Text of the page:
National Treasures

The Truth Behind the TV Show Manhattan: Part I

Posted on: September 11th, 2014 by Julia Rocchi 10 Comments

 

An image from WGN's Manhattan shows a recreation of a nuclear testing site.
A scene from WGN's Manhattan depicts a nuclear testing site in Los Alamos, New Mexico.

If you’re not watching the new series Manhattan on WGN, you should start. Why? Because this depiction of the Manhattan Project captures all the drama, intrigue, and suspense of the atomic era’s dawn -- and shows that fact can be just as fascinating as fiction.... Read More →

The National Trust for Historic Preservation works to save America's historic places. Join us today to help protect the places that matter to you.

Julia Rocchi

Julia Rocchi

Julia Rocchi is the associate director for digital content at the National Trust. By day she wrangles content; by night (and weekends), she shops local, travels to story-rich places, and walks around looking up at buildings.

This Labor Day, Celebrate Chicago’s Pullman Historic District

Posted on: August 29th, 2014 by Katherine Flynn 3 Comments

 

Founded in 1880, Pullman was America’s first planned community. Credit: Cynthia Lynn
Founded in 1880, Pullman was America’s first planned model industrial community.

Labor Day: one last chance for beach vacations, barbecues, and making the most of summer’s warm weather before the autumn chill sets in. What many Americans probably don’t realize, however, is that the origins of this holiday weren’t nearly as idyllic.

As it so happens, the roots of Labor Day are closely tied to one of our National Treasures, Chicago’s Pullman National Historic District.... Read More →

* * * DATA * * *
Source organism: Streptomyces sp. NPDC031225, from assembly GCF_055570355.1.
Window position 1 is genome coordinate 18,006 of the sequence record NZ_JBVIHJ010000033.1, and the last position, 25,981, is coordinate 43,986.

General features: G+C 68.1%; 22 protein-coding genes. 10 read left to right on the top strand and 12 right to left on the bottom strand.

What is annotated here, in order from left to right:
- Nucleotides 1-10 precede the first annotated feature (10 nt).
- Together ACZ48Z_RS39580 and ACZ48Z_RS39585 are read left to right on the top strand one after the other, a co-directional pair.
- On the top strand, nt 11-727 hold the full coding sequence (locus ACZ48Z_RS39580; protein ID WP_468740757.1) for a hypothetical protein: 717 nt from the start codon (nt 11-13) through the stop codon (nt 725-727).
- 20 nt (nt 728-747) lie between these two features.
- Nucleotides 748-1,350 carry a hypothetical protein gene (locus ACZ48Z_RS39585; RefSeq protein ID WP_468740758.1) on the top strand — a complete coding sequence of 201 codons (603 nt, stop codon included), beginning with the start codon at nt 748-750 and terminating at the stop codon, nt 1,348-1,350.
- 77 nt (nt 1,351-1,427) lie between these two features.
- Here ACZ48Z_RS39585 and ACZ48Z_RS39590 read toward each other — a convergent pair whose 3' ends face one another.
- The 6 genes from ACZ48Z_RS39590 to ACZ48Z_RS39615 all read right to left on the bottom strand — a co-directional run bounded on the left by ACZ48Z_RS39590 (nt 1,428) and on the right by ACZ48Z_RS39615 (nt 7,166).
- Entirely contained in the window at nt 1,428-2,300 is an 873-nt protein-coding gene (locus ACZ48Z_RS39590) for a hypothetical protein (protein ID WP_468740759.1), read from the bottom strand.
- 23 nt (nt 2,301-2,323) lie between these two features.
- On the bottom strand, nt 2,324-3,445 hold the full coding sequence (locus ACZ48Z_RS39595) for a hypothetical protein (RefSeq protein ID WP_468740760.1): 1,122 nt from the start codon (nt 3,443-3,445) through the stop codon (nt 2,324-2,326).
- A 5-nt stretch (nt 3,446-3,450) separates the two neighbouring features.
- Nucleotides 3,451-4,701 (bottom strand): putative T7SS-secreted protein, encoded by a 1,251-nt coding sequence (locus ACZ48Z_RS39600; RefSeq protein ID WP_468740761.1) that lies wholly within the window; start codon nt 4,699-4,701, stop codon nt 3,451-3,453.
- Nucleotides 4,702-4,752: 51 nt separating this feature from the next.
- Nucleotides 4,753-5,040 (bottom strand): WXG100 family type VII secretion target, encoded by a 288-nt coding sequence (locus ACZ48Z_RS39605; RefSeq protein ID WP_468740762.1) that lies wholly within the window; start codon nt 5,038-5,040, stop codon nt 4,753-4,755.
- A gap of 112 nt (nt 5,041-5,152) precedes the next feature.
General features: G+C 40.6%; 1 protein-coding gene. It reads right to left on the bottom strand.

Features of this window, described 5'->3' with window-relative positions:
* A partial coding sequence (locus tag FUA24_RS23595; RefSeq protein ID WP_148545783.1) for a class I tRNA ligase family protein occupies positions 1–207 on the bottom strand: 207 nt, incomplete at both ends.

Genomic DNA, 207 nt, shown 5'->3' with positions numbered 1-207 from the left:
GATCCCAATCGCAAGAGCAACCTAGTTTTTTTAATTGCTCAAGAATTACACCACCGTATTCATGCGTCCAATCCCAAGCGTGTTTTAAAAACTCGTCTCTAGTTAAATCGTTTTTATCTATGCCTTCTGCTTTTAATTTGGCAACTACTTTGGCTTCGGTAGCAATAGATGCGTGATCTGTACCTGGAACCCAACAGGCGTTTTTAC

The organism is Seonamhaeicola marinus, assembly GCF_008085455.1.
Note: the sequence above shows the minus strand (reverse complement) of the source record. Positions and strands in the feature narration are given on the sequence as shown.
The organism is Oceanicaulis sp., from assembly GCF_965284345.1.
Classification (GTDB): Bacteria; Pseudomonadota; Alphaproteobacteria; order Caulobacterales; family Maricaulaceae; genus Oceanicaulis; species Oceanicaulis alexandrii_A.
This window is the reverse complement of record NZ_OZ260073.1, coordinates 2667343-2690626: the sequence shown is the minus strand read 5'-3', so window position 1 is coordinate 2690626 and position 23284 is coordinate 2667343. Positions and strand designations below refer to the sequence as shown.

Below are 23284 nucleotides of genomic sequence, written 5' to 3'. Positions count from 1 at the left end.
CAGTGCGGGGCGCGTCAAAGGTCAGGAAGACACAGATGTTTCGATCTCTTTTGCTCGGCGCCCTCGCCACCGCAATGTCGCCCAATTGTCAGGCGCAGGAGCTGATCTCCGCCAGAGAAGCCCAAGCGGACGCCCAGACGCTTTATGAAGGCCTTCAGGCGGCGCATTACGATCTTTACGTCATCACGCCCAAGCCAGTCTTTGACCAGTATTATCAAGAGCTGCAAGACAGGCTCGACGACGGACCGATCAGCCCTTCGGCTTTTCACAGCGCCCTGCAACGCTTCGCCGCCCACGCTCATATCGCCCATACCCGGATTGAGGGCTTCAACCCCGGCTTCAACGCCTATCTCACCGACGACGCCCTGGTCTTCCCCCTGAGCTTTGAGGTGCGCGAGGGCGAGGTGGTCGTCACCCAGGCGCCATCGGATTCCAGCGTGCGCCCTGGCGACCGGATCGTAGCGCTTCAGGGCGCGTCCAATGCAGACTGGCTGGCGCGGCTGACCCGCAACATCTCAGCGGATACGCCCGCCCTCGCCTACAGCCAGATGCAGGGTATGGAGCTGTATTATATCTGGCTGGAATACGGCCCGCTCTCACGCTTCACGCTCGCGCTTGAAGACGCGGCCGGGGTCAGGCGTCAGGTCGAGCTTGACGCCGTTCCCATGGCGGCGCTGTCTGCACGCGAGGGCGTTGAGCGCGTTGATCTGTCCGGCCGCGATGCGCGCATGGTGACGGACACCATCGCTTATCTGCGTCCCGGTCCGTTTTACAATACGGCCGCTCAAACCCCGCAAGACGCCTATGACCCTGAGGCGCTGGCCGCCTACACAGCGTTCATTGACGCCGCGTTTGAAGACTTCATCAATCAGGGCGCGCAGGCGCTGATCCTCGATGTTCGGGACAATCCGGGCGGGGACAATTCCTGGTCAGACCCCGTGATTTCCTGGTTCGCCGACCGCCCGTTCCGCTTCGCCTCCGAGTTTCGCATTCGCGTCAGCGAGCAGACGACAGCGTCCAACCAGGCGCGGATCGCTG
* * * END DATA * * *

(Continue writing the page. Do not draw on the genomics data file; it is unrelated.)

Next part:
The National Trust for Historic Preservation works to save America's historic places. Join us today to help protect the places that matter to you.

Katherine Flynn

Katherine Flynn

Katherine Flynn is an assistant editor at Preservation magazine. She enjoys coffee, record stores and uncovering the stories behind historic places. Follow her on Twitter at @kateallthetime.

9 Iconic Movie Sets, Starring … The Antiquities Act

Posted on: August 28th, 2014 by National Trust for Historic Preservation 6 Comments

 

Written by Denise Ryan, Director of Public Lands Policy

An R2-D2 character visits Death Valley (also known as the planet Tatooine in "Star Wars"). Credit: Alyse & Remi, Flickr
An R2-D2 figure visits Death Valley National Park (also known as the planet Tatooine in "Star Wars").

The Antiquities Act may sound like a dusty old piece of legislation, a relic of a bygone era that long ago ceased to have relevance for average Americans. But you will spill your popcorn to learn that the Antiquities Act -- considered America’s first preservation law enacted in 1906 -- continues to play a critical role in protecting places across the country that have been featured in some of Hollywood’s best-known blockbusters.

From “Star Wars” to “Titanic,” from “Butch Cassidy and the Sundance Kid” to “Indiana Jones and the Last Crusade,” some of our most beloved movies were filmed in landscapes protected by the Antiquities Act. Here, we feature some of our favorites.... Read More →